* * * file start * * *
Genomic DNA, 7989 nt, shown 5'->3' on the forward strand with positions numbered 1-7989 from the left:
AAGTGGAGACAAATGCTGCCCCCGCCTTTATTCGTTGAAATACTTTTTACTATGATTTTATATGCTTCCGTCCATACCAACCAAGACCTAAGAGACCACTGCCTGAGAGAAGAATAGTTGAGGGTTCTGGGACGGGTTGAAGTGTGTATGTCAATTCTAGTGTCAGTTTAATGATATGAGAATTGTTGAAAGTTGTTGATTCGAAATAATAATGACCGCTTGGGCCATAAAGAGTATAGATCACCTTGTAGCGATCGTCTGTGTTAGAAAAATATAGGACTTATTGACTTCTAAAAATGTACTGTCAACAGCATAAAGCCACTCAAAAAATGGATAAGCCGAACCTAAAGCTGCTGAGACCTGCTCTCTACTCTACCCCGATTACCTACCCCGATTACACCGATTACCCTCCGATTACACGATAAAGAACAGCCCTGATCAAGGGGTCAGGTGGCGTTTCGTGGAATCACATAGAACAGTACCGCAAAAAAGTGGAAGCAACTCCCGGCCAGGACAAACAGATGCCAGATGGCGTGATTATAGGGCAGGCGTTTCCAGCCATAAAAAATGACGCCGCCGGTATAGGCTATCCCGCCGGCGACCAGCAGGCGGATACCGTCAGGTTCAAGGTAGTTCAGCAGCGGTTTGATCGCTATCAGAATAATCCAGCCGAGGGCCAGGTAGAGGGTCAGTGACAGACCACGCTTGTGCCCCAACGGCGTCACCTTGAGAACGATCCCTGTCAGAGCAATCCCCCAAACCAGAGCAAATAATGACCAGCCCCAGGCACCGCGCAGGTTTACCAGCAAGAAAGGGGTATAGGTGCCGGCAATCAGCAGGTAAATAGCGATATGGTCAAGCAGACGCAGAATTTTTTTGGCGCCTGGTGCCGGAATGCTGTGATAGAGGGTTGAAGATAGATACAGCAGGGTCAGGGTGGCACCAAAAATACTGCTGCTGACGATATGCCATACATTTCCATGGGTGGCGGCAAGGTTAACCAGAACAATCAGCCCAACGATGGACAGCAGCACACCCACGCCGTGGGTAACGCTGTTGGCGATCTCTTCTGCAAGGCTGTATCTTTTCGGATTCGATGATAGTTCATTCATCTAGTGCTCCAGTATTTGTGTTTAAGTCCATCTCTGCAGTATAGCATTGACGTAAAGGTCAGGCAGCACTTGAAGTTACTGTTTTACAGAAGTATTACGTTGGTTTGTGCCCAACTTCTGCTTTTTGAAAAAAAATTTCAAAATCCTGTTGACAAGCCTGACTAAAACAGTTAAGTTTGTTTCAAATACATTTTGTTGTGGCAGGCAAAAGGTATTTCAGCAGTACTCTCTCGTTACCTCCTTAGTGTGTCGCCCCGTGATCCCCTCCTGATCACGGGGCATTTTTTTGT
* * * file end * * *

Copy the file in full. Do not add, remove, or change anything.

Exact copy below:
Genomic DNA, 7989 nt, shown 5'->3' on the forward strand with positions numbered 1-7989 from the left:
AAGTGGAGACAAATGCTGCCCCCGCCTTTATTCGTTGAAATACTTTTTACTATGATTTTATATGCTTCCGTCCATACCAACCAAGACCTAAGAGACCACTGCCTGAGAGAAGAATAGTTGAGGGTTCTGGGACGGGTTGAAGTGTGTATGTCAATTCTAGTGTCAGTTTAATGATATGAGAATTGTTGAAAGTTGTTGATTCGAAATAATAATGACCGCTTGGGCCATAAAGAGTATAGATCACCTTGTAGCGATCGTCTGTGTTAGAAAAATATAGGACTTATTGACTTCTAAAAATGTACTGTCAACAGCATAAAGCCACTCAAAAAATGGATAAGCCGAACCTAAAGCTGCTGAGACCTGCTCTCTACTCTACCCCGATTACCTACCCCGATTACACCGATTACCCTCCGATTACACGATAAAGAACAGCCCTGATCAAGGGGTCAGGTGGCGTTTCGTGGAATCACATAGAACAGTACCGCAAAAAAGTGGAAGCAACTCCCGGCCAGGACAAACAGATGCCAGATGGCGTGATTATAGGGCAGGCGTTTCCAGCCATAAAAAATGACGCCGCCGGTATAGGCTATCCCGCCGGCGACCAGCAGGCGGATACCGTCAGGTTCAAGGTAGTTCAGCAGCGGTTTGATCGCTATCAGAATAATCCAGCCGAGGGCCAGGTAGAGGGTCAGTGACAGACCACGCTTGTGCCCCAACGGCGTCACCTTGAGAACGATCCCTGTCAGAGCAATCCCCCAAACCAGAGCAAATAATGACCAGCCCCAGGCACCGCGCAGGTTTACCAGCAAGAAAGGGGTATAGGTGCCGGCAATCAGCAGGTAAATAGCGATATGGTCAAGCAGACGCAGAATTTTTTTGGCGCCTGGTGCCGGAATGCTGTGATAGAGGGTTGAAGATAGATACAGCAGGGTCAGGGTGGCACCAAAAATACTGCTGCTGACGATATGCCATACATTTCCATGGGTGGCGGCAAGGTTAACCAGAACAATCAGCCCAACGATGGACAGCAGCACACCCACGCCGTGGGTAACGCTGTTGGCGATCTCTTCTGCAAGGCTGTATCTTTTCGGATTCGATGATAGTTCATTCATCTAGTGCTCCAGTATTTGTGTTTAAGTCCATCTCTGCAGTATAGCATTGACGTAAAGGTCAGGCAGCACTTGAAGTTACTGTTTTACAGAAGTATTACGTTGGTTTGTGCCCAACTTCTGCTTTTTGAAAAAAAATTTCAAAATCCTGTTGACAAGCCTGACTAAAACAGTTAAGTTTGTTTCAAATACATTTTGTTGTGGCAGGCAAAAGGTATTTCAGCAGTACTCTCTCGTTACCTCCTTAGTGTGTCGCCCCGTGATCCCCTCCTGATCACGGGGCATTTTTTTGT